Died from malignant asbestos-induced mesothelioma
Alfred Kirk ("decedent"), a retired painter, died on July 5,
1988 at the age of 65 from malignant asbestos-induced
Mrs. Sarah Kirk ("Kirk"), suing on behalf of herself and her
deceased husband's estate, filed this diversity action against
eight defendants, including Owens-Corning Fiberglas Corporation
Caused by asbestos dust
Kirk alleged that her husband's mesothelioma was caused by
exposure to dust from asbestos products during his employment at
the New York Shipyard in Camden, New Jersey, during the late
1950's and early 1960's.
$1.2 million to the Estate of Alfred Kirk.
$810,000 to Sarah Kirk.
Prior Testimony of Out of Court Witness
Said that the fibers in Kaylo do not can the bad fibers (crocidolite)
that cause mesothelioma.
Kirk - Permitted to read to the jury Unrelated Expert testimony.
Kirk was permitted to read to the jury the prior trial testimony
of Dr. Louis Burgher from an unrelated New Jersey State Court
asbestos action in 1992.
Kirk was attempting to discredit Dr. Demopoulos
In that case, Dr. Burgher had been an expert witness for
Owens-Corning and testified on cross-examination that
it was possible for
mesothelioma to be caused by chrysotile fibers contaminated with
Owens-Corning's expert witness in a previous case voiced a
different and contradictory opinion as to which asbestos fibers
Returned a verdict in favor of Kirk,
Owens-Corning made a post-trial motion for a new trial
Based in part on the alleged admission of hearsay evidence, as
in, the prior testimony of Dr. Burgher in an unrelated case.
The district court denied this motion.
Statements by Person Authorized 801(d)(2)(C)
Kirk Attempts to justify the admission of prior testimony
The prior trial testimony of Dr. Burgher [was] an admission by a
party opponent since it is a statement by a person authorized by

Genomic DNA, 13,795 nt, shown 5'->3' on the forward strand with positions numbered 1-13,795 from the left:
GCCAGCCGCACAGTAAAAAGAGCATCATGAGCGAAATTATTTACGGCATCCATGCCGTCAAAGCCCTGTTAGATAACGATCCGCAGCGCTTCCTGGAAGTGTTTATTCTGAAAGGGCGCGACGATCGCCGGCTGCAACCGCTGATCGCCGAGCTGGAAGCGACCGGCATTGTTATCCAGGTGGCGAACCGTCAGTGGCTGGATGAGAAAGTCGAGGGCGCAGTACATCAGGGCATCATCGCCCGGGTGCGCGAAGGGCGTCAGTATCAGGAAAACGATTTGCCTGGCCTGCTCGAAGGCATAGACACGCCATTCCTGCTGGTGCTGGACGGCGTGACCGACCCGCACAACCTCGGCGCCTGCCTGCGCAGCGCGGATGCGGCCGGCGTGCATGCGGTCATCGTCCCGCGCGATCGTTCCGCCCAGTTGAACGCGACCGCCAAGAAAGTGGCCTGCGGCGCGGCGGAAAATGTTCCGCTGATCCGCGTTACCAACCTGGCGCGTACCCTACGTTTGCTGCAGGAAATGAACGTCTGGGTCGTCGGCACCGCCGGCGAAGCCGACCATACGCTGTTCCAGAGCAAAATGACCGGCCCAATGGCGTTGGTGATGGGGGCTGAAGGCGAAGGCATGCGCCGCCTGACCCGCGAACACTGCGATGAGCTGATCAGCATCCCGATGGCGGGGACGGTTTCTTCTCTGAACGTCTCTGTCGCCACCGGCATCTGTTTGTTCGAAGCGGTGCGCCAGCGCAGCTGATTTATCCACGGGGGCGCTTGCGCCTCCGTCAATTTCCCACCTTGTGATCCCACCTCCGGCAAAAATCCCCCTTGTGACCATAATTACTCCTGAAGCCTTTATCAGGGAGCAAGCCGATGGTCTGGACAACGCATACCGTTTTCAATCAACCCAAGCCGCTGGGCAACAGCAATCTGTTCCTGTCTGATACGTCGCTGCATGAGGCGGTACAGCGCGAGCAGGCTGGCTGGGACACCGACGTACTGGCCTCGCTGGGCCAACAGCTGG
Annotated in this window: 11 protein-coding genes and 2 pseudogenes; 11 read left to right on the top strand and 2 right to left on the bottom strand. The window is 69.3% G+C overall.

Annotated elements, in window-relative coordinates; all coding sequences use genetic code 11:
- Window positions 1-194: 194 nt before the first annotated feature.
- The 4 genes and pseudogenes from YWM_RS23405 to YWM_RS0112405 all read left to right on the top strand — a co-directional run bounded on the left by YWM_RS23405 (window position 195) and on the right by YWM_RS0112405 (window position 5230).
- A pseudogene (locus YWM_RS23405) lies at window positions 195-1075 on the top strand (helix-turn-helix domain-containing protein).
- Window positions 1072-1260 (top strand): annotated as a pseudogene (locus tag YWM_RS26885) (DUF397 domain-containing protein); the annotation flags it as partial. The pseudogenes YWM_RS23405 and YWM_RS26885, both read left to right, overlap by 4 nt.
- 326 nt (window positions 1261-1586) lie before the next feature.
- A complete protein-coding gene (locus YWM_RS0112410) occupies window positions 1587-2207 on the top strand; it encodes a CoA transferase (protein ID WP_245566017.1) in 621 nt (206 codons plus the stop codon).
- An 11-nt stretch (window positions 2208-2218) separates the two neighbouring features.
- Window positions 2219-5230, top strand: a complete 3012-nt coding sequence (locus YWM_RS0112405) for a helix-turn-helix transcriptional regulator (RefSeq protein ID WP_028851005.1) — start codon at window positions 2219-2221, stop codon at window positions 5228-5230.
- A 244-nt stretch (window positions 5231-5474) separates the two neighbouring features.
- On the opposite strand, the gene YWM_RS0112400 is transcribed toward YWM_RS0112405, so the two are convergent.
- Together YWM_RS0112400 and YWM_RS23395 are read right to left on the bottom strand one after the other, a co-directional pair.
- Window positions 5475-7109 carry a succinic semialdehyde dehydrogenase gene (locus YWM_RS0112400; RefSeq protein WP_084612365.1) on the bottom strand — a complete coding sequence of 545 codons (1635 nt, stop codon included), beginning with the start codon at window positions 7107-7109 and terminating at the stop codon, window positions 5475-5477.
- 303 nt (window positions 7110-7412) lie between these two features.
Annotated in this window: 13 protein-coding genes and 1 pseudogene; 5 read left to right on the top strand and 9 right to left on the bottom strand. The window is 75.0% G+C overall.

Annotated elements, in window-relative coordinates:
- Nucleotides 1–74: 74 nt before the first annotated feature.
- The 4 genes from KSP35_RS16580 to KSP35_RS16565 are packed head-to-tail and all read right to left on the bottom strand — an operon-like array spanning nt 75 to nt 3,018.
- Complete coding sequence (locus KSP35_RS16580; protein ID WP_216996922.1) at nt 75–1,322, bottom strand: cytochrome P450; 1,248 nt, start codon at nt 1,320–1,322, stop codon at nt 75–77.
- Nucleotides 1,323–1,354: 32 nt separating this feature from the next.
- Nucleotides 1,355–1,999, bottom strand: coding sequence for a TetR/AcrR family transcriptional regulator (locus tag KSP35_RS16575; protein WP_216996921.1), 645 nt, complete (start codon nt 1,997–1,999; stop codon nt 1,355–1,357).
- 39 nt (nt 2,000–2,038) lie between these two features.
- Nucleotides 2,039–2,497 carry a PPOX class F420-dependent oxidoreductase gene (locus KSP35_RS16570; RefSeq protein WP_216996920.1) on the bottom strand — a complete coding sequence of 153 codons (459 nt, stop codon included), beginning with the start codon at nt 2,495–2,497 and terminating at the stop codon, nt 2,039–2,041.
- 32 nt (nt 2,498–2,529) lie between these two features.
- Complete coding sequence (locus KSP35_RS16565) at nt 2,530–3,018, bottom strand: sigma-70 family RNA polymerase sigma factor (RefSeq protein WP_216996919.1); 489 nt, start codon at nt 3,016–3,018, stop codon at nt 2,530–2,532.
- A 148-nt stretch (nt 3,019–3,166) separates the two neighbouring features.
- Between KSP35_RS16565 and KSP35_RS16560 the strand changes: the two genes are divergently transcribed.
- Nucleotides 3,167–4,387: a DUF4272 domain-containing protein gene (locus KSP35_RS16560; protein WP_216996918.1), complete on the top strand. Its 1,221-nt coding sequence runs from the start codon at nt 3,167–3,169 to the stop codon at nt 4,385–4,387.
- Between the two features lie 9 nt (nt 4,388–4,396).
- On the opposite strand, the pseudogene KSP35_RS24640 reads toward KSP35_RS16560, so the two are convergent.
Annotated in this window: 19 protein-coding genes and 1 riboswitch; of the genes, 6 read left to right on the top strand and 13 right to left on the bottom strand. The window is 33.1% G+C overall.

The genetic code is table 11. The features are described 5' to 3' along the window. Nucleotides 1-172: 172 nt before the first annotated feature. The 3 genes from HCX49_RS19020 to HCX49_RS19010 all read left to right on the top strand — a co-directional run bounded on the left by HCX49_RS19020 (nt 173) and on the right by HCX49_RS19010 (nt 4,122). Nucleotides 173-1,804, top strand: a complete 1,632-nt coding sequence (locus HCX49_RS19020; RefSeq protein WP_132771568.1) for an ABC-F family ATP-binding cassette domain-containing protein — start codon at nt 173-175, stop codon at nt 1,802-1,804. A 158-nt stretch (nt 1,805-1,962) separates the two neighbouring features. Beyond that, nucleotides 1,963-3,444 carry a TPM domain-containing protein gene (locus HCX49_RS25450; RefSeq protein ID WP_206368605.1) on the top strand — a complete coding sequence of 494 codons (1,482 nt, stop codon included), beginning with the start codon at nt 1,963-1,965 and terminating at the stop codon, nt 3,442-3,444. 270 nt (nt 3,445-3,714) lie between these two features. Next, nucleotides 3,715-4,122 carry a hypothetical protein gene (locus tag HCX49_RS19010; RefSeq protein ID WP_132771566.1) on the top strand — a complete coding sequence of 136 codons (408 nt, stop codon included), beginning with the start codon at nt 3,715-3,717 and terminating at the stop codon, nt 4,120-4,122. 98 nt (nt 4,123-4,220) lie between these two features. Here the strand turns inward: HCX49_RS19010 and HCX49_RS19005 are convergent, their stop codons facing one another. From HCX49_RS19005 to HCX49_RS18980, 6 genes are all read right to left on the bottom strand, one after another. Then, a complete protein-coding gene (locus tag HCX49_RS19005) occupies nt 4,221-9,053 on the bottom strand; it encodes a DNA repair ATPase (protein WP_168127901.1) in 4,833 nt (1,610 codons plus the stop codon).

Owens-Corning to speak concerning mesothelioma and is thus not
Suggests any expert the Owens-Corning has previously used in a
trial can be used in future litigation against it as an
Kirk Cited Collins v. Wayne Corp.
Held that deposition testimony of an expert employed by a bus
manufacture to investigate an accident was an admission under
Kirk misconstrues Collins v. Wayne Corp
The expert was an agent of the defendant.
Expert Witness was NOT under the Clients Control
Rule 801(d)(2)(C) requires that the declarant be an agent of the
party-opponent against whom the admission is offered, and this
precludes the admission
of the prior testimony of an expert
witness where the
expert has not agreed to
be subject to the client's control in giving his or her
The relation of agency is created as
the result of conduct by two parties
that one of them is willing for the other to act for him
subject to his control, and that
the other consents so to act
- In this case
The expert witness was not subject to the control of the party
The expert witness cannot be deemed an agent.
We are unwilling to adopt
the proposition that the testimony
of an expert witness who is called to testify on
behalf of a party in one case can
later be used against
that same party in unrelated
The expert witness is an agent of the party, and
The expert witness is authorized to speak on behalf of that
Accordingly, we find Dr. Burgher's prior trial testimony to be
hearsay in the context of the present trial.